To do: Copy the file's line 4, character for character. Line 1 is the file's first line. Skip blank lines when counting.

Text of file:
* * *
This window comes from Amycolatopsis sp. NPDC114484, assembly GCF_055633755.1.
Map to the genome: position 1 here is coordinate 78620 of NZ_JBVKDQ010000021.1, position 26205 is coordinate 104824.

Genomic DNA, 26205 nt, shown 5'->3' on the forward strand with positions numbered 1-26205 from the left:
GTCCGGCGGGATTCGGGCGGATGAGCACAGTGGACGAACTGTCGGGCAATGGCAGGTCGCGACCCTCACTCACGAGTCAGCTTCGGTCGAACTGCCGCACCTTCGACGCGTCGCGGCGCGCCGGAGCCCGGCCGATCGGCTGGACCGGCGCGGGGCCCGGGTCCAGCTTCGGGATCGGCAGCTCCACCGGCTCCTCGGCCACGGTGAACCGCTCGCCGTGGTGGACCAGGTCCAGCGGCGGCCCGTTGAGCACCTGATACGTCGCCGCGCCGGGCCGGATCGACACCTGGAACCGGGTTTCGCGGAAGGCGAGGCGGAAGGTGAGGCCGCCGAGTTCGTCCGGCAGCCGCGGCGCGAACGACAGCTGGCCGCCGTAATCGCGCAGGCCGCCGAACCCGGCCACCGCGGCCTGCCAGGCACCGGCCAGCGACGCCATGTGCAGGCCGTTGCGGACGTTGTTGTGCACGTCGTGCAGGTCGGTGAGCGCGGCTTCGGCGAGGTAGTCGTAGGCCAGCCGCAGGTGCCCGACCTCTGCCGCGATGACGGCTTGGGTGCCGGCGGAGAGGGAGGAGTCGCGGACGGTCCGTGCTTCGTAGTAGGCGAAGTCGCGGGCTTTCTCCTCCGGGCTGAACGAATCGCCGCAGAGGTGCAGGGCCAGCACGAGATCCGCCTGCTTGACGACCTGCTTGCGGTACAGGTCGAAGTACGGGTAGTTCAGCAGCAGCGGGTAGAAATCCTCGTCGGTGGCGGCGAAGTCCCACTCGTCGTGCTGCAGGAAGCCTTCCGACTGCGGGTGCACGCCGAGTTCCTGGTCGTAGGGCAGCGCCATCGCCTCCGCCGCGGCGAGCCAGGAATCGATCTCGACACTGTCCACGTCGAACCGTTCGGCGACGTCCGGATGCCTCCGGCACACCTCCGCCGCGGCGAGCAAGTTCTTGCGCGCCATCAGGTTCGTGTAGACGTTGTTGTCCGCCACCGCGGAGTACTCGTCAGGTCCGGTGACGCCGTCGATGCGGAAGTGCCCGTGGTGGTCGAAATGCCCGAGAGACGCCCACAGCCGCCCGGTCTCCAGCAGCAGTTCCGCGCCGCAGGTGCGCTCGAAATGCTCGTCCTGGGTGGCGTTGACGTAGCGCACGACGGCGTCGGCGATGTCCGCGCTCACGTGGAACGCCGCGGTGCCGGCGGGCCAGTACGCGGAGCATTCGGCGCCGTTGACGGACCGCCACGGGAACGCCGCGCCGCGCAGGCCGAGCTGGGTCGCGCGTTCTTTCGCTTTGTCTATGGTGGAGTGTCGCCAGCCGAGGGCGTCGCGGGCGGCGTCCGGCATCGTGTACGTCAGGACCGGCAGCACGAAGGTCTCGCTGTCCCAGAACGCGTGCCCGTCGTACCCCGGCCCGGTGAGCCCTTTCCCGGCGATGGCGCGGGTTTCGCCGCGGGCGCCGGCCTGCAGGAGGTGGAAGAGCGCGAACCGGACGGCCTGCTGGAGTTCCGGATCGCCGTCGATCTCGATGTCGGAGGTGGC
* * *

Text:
GTCCGGCGGGATTCGGGCGGATGAGCACAGTGGACGAACTGTCGGGCAATGGCAGGTCGCGACCCTCACTCACGAGTCAGCTTCGGTCGAACTGCCGCACCTTCGACGCGTCGCGGCGCGCCGGAGCCCGGCCGATCGGCTGGACCGGCGCGGGGCCCGGGTCCAGCTTCGGGATCGGCAGCTCCACCGGCTCCTCGGCCACGGTGAACCGCTCGCCGTGGTGGACCAGGTCCAGCGGCGGCCCGTTGAGCACCTGATACGTCGCCGCGCCGGGCCGGATCGACACCTGGAACCGGGTTTCGCGGAAGGCGAGGCGGAAGGTGAGGCCGCCGAGTTCGTCCGGCAGCCGCGGCGCGAACGACAGCTGGCCGCCGTAATCGCGCAGGCCGCCGAACCCGGCCACCGCGGCCTGCCAGGCACCGGCCAGCGACGCCATGTGCAGGCCGTTGCGGACGTTGTTGTGCACGTCGTGCAGGTCGGTGAGCGCGGCTTCGGCGAGGTAGTCGTAGGCCAGCCGCAGGTGCCCGACCTCTGCCGCGATGACGGCTTGGGTGCCGGCGGAGAGGGAGGAGTCGCGGACGGTCCGTGCTTCGTAGTAGGCGAAGTCGCGGGCTTTCTCCTCCGGGCTGAACGAATCGCCGCAGAGGTGCAGGGCCAGCACGAGATCCGCCTGCTTGACGACCTGCTTGCGGTACAGGTCGAAGTACGGGTAGTTCAGCAGCAGCGGGTAGAAATCCTCGTCGGTGGCGGCGAAGTCCCACTCGTCGTGCTGCAGGAAGCCTTCCGACTGCGGGTGCACGCCGAGTTCCTGGTCGTAGGGCAGCGCCATCGCCTCCGCCGCGGCGAGCCAGGAATCGATCTCGACACTGTCCACGTCGAACCGTTCGGCGACGTCCGGATGCCTCCGGCACACCTCCGCCGCGGCGAGCAAGTTCTTGCGCGCCATCAGGTTCGTGTAGACGTTGTTGTCCGCCACCGCGGAGTACTCGTCAGGTCCGGTGACGCCGTCGATGCGGAAGTGCCCGTGGTGGTCGAAATGCCCGAGAGACGCCCACAGCCGCCCGGTCTCCAGCAGCAGTTCCGCGCCGCAGGTGCGCTCGAAATGCTCGTCCTGGGTGGCGTTGACGTAGCGCACGACGGCGTCGGCGATGTCCGCGCTCACGTGGAACGCCGCGGTGCCGGCGGGCCAGTACGCGGAGCATTCGGCGCCGTTGACGGACCGCCACGGGAACGCCGCGCCGCGCAGGCCGAGCTGGGTCGCGCGTTCTTTCGCTTTGTCTATGGTGGAGTGTCGCCAGCCGAGGGCGTCGCGGGCGGCGTCCGGCATCGTGTACGTCAGGACCGGCAGCACGAAGGTCTCGCTGTCCCAGAACGCGTGCCCGTCGTACCCCGGCCCGGTGAGCCCTTTCCCGGCGATGGCGCGGGTTTCGCCGCGGGCGCCGGCCTGCAGGAGGTGGAAGAGCGCGAACCGGACGGCCTGCTGGAGTTCCGGATCGCCGTCGATCTCGATGTCGGAGGTGGC